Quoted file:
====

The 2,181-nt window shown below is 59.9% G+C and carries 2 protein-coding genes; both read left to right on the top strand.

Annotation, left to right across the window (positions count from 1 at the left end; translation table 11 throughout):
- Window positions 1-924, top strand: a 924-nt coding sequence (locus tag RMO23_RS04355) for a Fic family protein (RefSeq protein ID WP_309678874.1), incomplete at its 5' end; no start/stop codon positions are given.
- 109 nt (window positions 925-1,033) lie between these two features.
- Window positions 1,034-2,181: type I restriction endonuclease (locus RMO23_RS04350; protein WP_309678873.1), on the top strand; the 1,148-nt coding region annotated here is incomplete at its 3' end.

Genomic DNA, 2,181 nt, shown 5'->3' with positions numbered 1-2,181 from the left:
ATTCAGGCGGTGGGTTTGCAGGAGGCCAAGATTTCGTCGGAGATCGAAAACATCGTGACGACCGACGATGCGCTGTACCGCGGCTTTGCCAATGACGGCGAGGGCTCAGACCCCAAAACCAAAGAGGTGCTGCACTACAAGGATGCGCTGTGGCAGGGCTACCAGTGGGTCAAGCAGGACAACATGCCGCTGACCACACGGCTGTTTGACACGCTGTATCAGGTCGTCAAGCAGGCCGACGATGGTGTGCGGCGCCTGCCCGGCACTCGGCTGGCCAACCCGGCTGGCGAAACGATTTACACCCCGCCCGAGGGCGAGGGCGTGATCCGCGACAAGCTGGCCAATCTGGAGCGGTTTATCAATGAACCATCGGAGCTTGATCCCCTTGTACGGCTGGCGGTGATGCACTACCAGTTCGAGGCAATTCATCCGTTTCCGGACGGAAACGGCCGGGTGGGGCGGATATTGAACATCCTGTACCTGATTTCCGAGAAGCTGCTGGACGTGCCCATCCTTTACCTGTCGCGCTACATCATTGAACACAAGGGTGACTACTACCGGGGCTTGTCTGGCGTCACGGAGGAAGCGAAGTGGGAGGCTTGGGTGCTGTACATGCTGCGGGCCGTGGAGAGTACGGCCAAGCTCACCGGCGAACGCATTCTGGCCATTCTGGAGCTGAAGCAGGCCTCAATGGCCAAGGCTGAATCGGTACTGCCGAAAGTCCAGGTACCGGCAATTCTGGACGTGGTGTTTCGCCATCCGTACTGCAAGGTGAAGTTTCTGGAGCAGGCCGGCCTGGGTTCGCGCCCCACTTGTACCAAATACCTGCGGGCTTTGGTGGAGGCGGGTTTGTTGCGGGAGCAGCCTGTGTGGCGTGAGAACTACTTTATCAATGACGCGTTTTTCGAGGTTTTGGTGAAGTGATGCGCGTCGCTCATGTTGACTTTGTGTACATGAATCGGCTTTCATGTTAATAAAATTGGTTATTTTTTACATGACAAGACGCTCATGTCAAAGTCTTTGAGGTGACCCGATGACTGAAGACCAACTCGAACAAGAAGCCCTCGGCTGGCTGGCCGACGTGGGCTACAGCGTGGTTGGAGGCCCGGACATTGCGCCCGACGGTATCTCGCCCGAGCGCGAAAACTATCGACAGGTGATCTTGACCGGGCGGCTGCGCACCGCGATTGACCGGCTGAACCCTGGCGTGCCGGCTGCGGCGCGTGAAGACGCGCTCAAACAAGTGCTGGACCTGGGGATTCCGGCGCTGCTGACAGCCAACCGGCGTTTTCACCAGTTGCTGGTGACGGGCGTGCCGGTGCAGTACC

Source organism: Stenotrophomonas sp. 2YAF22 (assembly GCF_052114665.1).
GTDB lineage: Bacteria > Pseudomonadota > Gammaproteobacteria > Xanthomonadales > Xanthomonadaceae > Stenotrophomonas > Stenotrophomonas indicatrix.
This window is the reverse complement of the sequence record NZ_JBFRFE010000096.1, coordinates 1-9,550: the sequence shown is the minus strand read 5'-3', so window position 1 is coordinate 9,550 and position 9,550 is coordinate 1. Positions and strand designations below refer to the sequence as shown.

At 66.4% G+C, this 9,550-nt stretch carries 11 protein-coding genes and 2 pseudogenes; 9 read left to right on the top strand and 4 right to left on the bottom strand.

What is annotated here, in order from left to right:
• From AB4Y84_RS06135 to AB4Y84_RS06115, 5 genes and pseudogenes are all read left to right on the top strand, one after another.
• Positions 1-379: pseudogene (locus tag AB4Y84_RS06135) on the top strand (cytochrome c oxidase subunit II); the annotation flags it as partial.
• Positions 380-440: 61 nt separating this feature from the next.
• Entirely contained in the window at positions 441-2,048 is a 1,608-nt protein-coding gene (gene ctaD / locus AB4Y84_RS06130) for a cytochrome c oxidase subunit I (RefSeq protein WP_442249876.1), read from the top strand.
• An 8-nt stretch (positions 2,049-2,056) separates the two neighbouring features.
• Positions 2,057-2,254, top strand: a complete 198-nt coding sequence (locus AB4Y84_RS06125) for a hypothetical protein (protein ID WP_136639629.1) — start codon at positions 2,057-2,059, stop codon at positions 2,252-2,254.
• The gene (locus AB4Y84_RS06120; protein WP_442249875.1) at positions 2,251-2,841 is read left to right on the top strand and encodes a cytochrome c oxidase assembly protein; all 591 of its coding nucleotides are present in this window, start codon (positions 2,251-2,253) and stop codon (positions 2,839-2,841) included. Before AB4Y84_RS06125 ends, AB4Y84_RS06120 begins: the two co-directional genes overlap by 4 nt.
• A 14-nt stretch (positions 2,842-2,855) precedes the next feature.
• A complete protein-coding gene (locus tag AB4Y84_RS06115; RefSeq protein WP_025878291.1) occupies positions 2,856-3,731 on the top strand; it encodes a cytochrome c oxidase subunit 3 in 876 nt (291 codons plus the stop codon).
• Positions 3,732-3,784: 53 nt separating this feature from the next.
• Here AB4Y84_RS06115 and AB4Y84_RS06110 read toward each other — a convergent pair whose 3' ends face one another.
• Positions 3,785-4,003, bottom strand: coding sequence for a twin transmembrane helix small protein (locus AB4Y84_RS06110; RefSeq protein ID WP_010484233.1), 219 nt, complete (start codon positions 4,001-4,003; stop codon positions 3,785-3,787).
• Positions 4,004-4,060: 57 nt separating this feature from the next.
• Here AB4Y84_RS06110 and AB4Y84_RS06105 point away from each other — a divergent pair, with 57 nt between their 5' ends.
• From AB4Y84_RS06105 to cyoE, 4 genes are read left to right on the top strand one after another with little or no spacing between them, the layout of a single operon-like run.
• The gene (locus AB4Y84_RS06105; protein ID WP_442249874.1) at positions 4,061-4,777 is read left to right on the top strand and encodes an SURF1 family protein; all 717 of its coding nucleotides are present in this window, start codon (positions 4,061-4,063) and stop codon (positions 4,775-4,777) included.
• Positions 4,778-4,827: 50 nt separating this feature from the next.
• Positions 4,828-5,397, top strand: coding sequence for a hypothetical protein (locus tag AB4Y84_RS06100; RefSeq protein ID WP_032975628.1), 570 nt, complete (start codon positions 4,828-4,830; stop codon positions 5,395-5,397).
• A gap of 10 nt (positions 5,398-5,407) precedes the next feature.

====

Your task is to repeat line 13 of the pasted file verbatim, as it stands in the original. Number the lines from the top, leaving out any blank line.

• From AB4Y84_RS06135 to AB4Y84_RS06115, 5 genes and pseudogenes are all read left to right on the top strand, one after another.